Alpes Cottiae

From Wikipedia, the free encyclopedia
Jump to: navigation, search
Provincia Alpes Cottiae
Province of the Roman Empire

15 BC–476 AD
Location of Alpes Cottiae
The Roman Empire ca. AD 117, with the province of Alpes Cottiae highlighted.
Capital Segusio
Historical era Antiquity
 -  Created by Augustus 15 BC
 -  Deposition of Romulus Augustulus 476 AD
Today part of  France
 Italy

Alpes Cottiae was a province of the Roman Empire, one of three small provinces straddling the Alps between modern France and Italy. Its name survives in the modern Cottian Alps. In antiquity, the province's most important duty was the safeguarding of communications over the Alpine passes.

Alpes Cottiae was bordered by Gallia Narbonensis to the west, Alpes Maritimae to the south, Italia to the east, and Alpes Graiae to the north. The provincial capital was at Segusio (modern Susa in Piedmont).

History[edit]

The province had its origin in the kingdom controlled by Donnus, ruler of the local Ligurian tribes of the area in the middle of the 1st century BC, and was named after his son and successor Cottius, whose realm was integrated into the Roman imperial system under Augustus.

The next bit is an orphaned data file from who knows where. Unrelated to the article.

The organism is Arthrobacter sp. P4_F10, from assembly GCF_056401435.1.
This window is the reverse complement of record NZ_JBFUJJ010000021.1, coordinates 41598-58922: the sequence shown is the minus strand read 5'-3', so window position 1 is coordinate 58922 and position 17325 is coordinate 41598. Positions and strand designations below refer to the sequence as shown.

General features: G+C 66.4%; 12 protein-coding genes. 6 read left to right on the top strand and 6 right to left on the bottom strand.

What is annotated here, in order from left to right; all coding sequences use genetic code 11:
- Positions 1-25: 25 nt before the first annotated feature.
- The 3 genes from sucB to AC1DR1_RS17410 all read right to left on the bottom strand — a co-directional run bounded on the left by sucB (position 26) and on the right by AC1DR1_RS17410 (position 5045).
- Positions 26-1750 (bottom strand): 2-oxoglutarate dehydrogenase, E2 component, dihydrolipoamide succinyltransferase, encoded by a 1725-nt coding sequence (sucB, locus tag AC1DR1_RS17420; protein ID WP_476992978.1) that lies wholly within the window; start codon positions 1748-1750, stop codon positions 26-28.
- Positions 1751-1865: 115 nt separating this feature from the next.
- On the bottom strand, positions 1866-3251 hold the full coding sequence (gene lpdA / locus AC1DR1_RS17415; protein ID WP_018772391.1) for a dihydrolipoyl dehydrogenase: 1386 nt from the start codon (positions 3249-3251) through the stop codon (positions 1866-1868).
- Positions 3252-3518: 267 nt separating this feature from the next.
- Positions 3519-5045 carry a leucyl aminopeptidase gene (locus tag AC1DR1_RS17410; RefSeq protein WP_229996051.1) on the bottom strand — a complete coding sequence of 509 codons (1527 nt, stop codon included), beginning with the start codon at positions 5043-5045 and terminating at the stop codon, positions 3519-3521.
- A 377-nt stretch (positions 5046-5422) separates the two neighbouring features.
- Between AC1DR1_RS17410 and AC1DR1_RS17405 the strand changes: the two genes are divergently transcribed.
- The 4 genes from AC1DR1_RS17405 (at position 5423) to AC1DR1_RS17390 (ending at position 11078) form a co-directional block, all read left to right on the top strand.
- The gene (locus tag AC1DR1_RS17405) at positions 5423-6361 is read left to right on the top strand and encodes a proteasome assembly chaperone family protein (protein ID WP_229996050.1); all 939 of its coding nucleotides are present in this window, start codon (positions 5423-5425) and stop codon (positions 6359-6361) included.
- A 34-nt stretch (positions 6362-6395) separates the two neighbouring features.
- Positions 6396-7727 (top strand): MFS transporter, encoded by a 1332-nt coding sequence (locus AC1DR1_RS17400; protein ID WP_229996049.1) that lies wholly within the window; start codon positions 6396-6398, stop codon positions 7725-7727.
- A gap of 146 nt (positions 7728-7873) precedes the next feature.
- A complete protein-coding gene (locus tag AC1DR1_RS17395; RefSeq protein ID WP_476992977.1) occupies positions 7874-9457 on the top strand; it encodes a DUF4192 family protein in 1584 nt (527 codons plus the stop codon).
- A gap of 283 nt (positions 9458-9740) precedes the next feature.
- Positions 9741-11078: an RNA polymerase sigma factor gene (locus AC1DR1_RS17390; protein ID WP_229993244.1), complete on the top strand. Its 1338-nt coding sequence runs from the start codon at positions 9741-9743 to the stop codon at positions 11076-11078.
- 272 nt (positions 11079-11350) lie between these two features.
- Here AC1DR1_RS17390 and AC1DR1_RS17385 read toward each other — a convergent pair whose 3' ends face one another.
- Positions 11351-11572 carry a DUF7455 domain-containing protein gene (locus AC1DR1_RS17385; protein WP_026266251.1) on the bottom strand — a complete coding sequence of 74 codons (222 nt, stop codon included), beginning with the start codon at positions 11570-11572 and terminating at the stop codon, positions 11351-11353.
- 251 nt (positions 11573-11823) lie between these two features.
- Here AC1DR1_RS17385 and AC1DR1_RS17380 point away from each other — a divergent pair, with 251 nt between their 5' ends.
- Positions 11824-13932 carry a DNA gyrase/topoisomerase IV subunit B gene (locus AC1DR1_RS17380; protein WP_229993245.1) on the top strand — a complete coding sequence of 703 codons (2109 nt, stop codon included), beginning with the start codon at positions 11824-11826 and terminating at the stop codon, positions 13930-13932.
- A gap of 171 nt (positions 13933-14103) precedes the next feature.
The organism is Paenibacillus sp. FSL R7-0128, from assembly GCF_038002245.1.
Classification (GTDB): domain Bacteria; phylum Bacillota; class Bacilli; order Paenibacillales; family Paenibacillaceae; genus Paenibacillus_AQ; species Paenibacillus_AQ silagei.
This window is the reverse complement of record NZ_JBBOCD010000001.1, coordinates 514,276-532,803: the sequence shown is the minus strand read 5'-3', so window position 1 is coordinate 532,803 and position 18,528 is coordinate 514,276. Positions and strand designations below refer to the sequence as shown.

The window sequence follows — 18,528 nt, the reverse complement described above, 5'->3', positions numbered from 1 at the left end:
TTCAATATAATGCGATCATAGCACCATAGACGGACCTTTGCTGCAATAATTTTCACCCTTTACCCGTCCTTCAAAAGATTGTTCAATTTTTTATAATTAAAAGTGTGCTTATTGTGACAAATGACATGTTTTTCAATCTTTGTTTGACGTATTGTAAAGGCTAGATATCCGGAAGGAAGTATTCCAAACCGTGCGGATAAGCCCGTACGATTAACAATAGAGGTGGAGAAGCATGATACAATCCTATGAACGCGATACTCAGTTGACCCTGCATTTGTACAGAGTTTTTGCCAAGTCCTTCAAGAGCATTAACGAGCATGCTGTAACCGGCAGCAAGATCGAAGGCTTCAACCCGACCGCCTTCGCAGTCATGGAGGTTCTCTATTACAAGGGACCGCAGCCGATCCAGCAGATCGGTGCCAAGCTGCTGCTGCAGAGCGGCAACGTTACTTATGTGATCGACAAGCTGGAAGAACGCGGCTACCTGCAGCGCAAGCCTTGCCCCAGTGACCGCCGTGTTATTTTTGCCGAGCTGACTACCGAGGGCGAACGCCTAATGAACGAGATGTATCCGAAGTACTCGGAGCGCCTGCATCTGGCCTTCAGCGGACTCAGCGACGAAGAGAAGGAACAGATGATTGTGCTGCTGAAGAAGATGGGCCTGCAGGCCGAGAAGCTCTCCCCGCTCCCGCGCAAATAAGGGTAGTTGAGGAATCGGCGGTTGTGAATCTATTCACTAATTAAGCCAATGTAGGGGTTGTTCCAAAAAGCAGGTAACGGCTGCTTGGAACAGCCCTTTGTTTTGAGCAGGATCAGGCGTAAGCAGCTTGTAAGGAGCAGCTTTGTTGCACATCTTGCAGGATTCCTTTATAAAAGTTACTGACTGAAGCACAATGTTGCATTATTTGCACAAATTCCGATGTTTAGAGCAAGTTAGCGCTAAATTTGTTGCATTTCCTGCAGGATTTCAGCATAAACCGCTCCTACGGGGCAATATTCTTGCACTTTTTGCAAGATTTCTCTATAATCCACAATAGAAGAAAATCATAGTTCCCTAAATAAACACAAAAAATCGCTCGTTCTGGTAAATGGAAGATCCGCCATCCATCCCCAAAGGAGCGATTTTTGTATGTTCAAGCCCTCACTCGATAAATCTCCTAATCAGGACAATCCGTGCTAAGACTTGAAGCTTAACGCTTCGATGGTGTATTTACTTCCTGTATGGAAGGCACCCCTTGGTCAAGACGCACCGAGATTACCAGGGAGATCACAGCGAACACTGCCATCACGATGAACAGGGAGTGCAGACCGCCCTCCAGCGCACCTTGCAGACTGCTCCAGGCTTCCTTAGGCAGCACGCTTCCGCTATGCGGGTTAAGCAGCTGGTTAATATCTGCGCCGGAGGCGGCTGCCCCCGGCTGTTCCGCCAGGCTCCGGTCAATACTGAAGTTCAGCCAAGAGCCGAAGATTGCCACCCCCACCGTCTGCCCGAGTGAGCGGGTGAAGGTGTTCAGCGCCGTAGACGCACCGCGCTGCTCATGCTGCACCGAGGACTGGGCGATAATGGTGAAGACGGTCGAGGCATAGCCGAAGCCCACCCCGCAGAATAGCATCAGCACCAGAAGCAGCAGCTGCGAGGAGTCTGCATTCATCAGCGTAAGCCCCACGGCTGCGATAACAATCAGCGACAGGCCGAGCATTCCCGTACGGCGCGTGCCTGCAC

Initially, Cottius and his own son of the same name after him continued to hold power as client kings; afterwards, under Nero a procurator was appointed and it officially became a Roman province. The governors of the province were prefects from the Equestrian order.

Settlements in Alpes Cottiae included:

  • Ad Fines (Malano) ("mansio", customs post)
  • Ocelum (Celle) ("oppidum", Celtic village)
  • Ad Duodecimum (S. Didier) ("mutatio")
  • Segusio (Susa) (capital)
  • Venausio (Venaus)(oppidum)
  • Excingomago (Exilles) (oppidum,possible Donno's capital)
  • Caesao / Goesao (Cesana Torinese)("castrum")
  • Ad Martes Ultor (late imperial "Ulcense") (Oulx) ("castrum")
  • Brigantium (Briançon) (mansio)
  • Mons Matronae (Mont Genèvre)

See also[edit]

References[edit]

  • Tilmann Bechert: Die Provinzen des römischen Reiches: Einführung und Überblick. von Zabern, Mainz 1999.
  • Bartolomasi : Valsusa Antica . Alzani, 1975.
  • Prieur - La province romaine des Alpes Cottiennes, Lyon 1968.